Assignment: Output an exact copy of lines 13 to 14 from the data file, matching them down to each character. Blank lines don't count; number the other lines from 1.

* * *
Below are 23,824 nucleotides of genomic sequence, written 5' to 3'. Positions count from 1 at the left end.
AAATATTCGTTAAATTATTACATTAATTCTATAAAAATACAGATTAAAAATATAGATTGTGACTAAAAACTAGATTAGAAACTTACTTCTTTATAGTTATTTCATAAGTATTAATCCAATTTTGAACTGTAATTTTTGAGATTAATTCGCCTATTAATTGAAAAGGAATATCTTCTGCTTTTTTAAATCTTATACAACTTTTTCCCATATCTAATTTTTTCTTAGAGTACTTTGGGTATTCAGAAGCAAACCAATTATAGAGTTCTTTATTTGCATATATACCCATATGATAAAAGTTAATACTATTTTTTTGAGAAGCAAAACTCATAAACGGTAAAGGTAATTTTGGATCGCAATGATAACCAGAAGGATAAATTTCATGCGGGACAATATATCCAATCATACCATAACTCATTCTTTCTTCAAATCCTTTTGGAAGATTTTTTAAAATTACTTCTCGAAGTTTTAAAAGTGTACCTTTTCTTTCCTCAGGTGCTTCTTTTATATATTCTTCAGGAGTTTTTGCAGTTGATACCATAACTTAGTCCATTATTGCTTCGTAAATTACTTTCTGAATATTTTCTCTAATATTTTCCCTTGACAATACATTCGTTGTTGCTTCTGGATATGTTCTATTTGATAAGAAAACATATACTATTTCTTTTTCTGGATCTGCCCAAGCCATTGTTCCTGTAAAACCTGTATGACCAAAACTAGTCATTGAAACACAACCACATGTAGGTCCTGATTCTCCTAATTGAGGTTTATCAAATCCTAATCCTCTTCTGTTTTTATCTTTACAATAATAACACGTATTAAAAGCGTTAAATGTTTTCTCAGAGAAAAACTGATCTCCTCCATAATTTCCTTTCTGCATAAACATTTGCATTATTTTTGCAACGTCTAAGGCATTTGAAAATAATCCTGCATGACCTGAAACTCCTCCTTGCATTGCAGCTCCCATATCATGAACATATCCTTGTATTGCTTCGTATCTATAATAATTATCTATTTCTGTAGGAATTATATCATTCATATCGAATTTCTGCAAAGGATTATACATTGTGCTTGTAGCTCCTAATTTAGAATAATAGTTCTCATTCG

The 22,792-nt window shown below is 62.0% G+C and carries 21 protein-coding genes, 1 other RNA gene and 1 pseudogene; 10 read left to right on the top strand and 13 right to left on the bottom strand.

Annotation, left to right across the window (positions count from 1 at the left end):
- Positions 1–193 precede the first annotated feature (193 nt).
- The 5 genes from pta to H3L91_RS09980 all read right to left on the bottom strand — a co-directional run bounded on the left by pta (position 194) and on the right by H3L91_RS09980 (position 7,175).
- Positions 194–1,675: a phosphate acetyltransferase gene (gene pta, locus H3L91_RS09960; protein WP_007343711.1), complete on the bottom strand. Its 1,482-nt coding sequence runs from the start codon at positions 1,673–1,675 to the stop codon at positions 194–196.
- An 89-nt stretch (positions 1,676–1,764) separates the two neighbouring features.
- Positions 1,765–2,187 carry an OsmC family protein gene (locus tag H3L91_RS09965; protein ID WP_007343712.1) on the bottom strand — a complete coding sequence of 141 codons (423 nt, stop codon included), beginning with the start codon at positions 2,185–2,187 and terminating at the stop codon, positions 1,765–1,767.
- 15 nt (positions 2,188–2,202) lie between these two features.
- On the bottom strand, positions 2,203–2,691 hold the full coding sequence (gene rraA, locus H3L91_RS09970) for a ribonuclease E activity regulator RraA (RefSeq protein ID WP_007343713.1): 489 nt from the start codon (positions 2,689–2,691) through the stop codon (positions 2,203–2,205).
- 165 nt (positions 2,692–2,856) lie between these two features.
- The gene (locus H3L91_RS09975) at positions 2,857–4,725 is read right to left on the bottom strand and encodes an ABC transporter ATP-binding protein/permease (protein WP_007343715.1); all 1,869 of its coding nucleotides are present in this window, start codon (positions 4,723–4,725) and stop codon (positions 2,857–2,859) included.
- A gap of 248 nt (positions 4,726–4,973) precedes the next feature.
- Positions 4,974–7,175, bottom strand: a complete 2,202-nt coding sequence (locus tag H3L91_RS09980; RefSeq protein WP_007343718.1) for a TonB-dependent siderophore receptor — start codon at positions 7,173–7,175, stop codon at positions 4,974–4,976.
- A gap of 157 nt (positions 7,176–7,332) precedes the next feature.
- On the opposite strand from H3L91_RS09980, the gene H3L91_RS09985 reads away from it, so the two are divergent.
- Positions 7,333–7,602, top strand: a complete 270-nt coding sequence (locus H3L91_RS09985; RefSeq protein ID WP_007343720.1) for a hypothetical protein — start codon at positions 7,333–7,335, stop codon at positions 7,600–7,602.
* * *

- The gene (locus H3L91_RS09975) at positions 2,857–4,725 is read right to left on the bottom strand and encodes an ABC transporter ATP-binding protein/permease (protein WP_007343715.1); all 1,869 of its coding nucleotides are present in this window, start codon (positions 4,723–4,725) and stop codon (positions 2,857–2,859) included.
- A gap of 248 nt (positions 4,726–4,973) precedes the next feature.